National Geographic Traveller (UK)



Matera has brought a lot of attention to the lesser-visited southern region of Basilicata, but there are more historic towns and villages in the region that haven’t yet entered the limelight. Here are some of the best


About an hour’s drive west of Matera, the village of Pietrapert­osa clings to the jagged slopes of the Lucanian Dolomites. Some of the world’s most celebrated civilisati­ons have left their mark here: the Greeks were first, followed by the Romans, then the Goths, before the Saracens carved a crowning fortress into the cliffside in the 10th century. At an altitude of over 3,000ft, Pietrapert­osa is Basilicata’s loftiest town, a shade higher than its neighbour, Castelmezz­ano. This equally striking village can be reached from Pietrapert­osa by the Path of the Seven Stones trail or by zip-line: Il Volo dell’Angelo (the Flight of the Angels) will whisk you between the two, superman-style, at speeds of up to 75mph. volodellan­


Maratea is also known as the Pearl of the Tyrrhenian, and it’s not at all difficult to see why. Watched over by a 70ft statue of Christ from the summit of Monte San Biagio, Maratea is made up of a scattering of small communitie­s nestled in the leafy coastal hillside. Just like Matera, you can expect to encounter centuries-old frescoes in the old town’s churches, but the caves here have a different character: the countless, sea-cut caverns that pock the coastline house magnificen­t stalactite­s and stalagmite­s. Maratea is also a perfect place to stop off on a road trip through southern Italy: the coastal road overlookin­g the Tyrrhenian Sea’s turquoise waters is on par with the famed Amalfi Drive — only without the traffic.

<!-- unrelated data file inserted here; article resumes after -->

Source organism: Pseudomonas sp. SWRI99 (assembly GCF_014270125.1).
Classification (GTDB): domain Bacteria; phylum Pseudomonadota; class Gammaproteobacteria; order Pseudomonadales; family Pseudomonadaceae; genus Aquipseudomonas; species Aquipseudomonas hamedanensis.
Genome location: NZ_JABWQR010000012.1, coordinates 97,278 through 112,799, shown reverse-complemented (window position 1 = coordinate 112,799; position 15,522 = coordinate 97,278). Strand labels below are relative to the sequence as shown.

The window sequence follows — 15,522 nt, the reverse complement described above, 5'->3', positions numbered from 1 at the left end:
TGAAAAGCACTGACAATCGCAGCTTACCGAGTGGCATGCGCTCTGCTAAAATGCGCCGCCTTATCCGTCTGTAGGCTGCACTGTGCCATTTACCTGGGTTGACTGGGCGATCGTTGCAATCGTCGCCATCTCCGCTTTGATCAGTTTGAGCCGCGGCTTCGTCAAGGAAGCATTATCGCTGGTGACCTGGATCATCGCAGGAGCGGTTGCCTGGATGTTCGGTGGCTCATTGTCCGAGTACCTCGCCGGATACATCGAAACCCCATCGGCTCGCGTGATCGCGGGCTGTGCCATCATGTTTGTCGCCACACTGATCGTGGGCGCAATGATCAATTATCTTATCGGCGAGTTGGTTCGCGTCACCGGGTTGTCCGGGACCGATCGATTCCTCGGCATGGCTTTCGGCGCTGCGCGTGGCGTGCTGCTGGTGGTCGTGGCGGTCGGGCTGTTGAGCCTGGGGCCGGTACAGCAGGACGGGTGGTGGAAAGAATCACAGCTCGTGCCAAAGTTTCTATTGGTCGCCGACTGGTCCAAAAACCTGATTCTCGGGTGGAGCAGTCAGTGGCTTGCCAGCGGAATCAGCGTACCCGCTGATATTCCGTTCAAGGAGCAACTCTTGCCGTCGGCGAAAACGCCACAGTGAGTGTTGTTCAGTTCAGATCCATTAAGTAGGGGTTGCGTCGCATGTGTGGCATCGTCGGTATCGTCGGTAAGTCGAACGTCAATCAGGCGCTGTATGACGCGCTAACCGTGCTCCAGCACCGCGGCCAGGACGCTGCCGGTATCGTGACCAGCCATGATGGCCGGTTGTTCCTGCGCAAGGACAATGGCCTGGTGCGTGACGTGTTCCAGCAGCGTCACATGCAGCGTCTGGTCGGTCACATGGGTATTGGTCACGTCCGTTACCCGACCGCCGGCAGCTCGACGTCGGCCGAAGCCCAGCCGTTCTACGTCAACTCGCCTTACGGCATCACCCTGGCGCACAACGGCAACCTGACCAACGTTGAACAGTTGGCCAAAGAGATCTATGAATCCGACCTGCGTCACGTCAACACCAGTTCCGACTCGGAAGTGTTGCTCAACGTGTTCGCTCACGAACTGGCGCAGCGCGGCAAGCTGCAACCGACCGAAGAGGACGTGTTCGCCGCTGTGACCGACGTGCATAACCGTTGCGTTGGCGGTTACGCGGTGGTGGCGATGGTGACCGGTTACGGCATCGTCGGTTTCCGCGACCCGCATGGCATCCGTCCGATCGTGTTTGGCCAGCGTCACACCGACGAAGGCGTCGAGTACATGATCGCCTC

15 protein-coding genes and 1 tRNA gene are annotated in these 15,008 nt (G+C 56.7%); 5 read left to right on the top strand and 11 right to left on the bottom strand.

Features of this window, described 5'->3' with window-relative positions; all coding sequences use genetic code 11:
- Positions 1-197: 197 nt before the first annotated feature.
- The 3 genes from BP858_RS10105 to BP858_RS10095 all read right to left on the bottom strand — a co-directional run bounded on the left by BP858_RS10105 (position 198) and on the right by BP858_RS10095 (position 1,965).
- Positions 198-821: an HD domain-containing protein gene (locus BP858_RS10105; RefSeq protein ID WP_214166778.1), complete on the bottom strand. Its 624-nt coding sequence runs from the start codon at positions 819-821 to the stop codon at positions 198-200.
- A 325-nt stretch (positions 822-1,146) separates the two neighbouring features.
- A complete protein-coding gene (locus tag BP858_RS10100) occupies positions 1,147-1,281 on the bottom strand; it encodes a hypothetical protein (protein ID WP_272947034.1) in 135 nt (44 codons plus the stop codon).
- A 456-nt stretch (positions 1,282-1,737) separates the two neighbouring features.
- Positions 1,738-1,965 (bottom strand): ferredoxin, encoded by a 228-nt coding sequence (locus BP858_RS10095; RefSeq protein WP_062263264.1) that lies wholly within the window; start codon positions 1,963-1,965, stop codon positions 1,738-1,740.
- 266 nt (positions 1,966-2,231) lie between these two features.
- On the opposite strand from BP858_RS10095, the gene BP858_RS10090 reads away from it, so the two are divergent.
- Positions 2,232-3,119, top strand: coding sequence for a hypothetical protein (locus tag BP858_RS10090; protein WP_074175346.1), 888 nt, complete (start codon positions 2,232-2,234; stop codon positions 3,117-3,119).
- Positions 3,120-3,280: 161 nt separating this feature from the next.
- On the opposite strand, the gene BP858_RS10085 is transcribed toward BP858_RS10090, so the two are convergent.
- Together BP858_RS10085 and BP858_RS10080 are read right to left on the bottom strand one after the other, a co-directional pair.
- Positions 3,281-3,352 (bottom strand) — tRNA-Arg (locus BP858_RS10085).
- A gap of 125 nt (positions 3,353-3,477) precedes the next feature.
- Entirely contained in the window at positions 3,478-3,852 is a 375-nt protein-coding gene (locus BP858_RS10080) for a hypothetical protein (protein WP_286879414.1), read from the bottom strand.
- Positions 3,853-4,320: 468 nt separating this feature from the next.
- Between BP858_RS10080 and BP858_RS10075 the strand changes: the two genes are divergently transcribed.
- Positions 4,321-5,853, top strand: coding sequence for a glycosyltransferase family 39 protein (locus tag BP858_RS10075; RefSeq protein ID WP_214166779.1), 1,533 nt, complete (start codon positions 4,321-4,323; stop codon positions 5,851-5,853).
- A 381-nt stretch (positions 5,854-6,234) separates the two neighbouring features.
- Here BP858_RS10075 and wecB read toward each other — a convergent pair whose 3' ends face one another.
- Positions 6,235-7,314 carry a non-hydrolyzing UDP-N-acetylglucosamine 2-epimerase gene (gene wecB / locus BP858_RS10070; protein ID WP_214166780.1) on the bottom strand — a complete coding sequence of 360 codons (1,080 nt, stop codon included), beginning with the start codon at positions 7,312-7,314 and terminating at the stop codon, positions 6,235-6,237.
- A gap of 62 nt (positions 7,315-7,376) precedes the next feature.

There are enough crumbling churches and castle ruins in Rotonda to keep history buffs busy, but outdoor adventures are its main draw. This is one of the best jumping-off points to explore the Pollino National Park, which is among Italy’s largest protected wilderness­es and sweeps over mountain ridges and river canyons from the Tyrrhenian Sea to the Ionian coast. The national park headquarte­rs in Rotonda are a useful resource: book a certified guide through them or count on their extensive knowledge of the best hiking and mountain biking trails to plot your own course through the old-growth forests, where rare Bosnian pines grow and Apennine wolves roam. parconazio­nalepollin­


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The nearest airport to Matera is Bari. Ryanair flies from Stansted and Wizz Air from Gatwick, with a flight time of around three hours. From Bari, European travel operator Omio runs a regular bus service to Matera, which takes just over an hour. Prices start at €3 (£2.65) each way.

The Sextantio le Grotte della Civita has doubles from €250 (£220), B&B.

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